make no more mistakes, but keep chaste for mine own people.
There is perhaps here, as in a passage of the same journal quoted already, an allusion to a verse in the ballad of the Lass of Lochroyan:—
O yours was gude, and gude enough,
But aye the best was mine;
For yours was oa the gude red gold,
But mine oa the diamond fine.
There is no hour of absolute beauty in all my past, though some have been made musical by heavenly hope, many dignified by intelligence.
Long urged by the Furies, I rest again in the temple of Apollo.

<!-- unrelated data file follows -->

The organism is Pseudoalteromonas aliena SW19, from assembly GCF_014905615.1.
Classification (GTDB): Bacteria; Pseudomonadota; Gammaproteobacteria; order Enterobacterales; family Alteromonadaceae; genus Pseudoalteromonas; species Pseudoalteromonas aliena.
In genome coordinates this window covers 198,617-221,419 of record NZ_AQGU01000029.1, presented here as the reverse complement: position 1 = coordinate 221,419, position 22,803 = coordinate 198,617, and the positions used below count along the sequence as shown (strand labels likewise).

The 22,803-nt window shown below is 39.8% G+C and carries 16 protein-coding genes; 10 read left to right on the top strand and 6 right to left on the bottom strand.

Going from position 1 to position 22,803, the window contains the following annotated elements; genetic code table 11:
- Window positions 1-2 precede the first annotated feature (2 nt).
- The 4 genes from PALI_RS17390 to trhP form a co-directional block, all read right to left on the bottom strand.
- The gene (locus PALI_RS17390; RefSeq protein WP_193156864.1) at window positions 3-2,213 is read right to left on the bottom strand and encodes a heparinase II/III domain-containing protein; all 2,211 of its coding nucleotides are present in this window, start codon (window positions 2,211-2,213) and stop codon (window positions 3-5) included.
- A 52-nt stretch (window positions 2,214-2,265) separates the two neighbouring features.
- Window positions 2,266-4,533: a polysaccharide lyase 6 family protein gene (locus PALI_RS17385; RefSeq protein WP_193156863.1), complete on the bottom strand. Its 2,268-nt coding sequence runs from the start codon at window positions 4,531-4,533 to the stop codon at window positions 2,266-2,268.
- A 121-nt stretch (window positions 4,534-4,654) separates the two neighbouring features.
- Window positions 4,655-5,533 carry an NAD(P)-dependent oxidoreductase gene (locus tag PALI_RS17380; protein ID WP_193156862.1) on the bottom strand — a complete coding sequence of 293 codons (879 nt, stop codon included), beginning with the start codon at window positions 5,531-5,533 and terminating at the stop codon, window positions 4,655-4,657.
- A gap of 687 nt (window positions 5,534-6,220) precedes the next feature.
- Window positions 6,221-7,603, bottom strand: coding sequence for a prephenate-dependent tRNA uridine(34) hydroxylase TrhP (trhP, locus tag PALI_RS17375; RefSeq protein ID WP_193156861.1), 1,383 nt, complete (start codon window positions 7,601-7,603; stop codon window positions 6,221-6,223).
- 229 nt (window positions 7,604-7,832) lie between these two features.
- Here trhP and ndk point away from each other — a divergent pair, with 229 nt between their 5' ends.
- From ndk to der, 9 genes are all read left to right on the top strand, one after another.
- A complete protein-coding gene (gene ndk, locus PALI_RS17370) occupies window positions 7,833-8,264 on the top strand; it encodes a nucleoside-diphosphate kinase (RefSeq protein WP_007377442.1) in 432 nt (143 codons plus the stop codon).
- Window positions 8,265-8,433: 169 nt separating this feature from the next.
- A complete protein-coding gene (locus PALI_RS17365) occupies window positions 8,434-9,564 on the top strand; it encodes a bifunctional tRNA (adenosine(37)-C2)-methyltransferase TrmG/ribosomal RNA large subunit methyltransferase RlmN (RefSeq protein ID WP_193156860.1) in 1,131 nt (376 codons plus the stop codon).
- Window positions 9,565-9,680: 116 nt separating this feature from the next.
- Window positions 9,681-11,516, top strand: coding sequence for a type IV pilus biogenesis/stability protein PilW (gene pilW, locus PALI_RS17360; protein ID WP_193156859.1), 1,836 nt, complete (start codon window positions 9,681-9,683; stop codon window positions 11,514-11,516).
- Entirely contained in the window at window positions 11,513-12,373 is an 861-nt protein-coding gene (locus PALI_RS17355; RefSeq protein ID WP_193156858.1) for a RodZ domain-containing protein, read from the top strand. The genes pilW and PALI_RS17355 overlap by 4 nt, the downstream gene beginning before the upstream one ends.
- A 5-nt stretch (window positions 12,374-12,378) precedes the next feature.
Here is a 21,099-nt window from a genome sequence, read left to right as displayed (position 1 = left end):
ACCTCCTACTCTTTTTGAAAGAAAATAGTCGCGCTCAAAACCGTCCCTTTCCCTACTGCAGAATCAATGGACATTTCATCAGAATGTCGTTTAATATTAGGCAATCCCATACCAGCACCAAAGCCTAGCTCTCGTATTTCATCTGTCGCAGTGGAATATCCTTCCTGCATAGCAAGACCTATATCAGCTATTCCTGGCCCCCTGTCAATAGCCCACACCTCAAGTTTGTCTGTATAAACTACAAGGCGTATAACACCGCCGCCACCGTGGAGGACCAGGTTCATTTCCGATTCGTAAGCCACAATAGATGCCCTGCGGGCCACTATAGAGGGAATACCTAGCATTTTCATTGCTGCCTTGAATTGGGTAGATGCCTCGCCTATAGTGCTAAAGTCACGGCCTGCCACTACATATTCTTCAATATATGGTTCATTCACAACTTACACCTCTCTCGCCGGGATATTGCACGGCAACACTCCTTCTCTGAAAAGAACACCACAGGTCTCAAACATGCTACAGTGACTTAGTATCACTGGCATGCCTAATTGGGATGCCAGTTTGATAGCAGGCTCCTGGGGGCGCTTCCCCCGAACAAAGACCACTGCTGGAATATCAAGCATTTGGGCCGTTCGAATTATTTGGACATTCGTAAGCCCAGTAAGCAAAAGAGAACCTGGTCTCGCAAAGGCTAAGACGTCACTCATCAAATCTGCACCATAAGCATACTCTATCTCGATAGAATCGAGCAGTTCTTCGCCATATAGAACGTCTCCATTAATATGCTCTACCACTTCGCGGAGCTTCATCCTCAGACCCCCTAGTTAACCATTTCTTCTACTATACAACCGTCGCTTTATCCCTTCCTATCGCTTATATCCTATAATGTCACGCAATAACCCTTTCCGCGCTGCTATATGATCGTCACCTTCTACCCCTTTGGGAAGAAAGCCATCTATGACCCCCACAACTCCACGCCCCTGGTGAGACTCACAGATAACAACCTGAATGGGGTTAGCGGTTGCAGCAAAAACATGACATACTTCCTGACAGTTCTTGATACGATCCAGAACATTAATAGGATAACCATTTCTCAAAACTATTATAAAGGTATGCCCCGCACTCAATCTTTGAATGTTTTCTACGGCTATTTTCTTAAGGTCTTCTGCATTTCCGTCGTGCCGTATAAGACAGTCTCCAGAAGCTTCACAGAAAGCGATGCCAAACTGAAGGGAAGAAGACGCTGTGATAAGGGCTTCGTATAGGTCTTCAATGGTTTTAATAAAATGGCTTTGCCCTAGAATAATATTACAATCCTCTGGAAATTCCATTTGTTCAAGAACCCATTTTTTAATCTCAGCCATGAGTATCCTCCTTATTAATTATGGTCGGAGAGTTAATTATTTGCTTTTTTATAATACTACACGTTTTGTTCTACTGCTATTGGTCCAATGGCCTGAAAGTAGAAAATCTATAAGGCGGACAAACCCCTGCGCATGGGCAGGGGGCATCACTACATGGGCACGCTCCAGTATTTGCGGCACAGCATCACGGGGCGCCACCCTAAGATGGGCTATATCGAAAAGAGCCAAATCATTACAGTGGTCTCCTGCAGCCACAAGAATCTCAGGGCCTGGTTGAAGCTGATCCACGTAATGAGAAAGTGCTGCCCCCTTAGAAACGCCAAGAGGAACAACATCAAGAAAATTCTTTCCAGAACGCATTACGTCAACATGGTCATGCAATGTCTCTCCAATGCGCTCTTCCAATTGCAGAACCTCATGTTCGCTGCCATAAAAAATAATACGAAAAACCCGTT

Celestial verities dawn constellated as thoughts in the heaven of my mind.
But, driven from home to home, as a renouncer, I get the picture and the poetry of each.
Keys of gold, silver, iron, and lead, are in my casket.
No one loves me; but I love many a good deal, and see, more or less, into their eventual beauty.
Meanwhile, I have no fetter on me, no engagement, and, as I look on others,—almost every other,—can I fail to feel this a great privilege?
I have nowise tied my hands or feet; yet the varied calls on my sympathy have been such, that I hope not to be made partial, cold, or ignorant, by this isolation.
I have no child; but now, as I look on these lovely children of a human birth, what low and neutralizing cares they bring with them to the mother!
The children of the muse come quicker, and have not on them the taint of earthly corruption.
Practical questions in plenty the days and months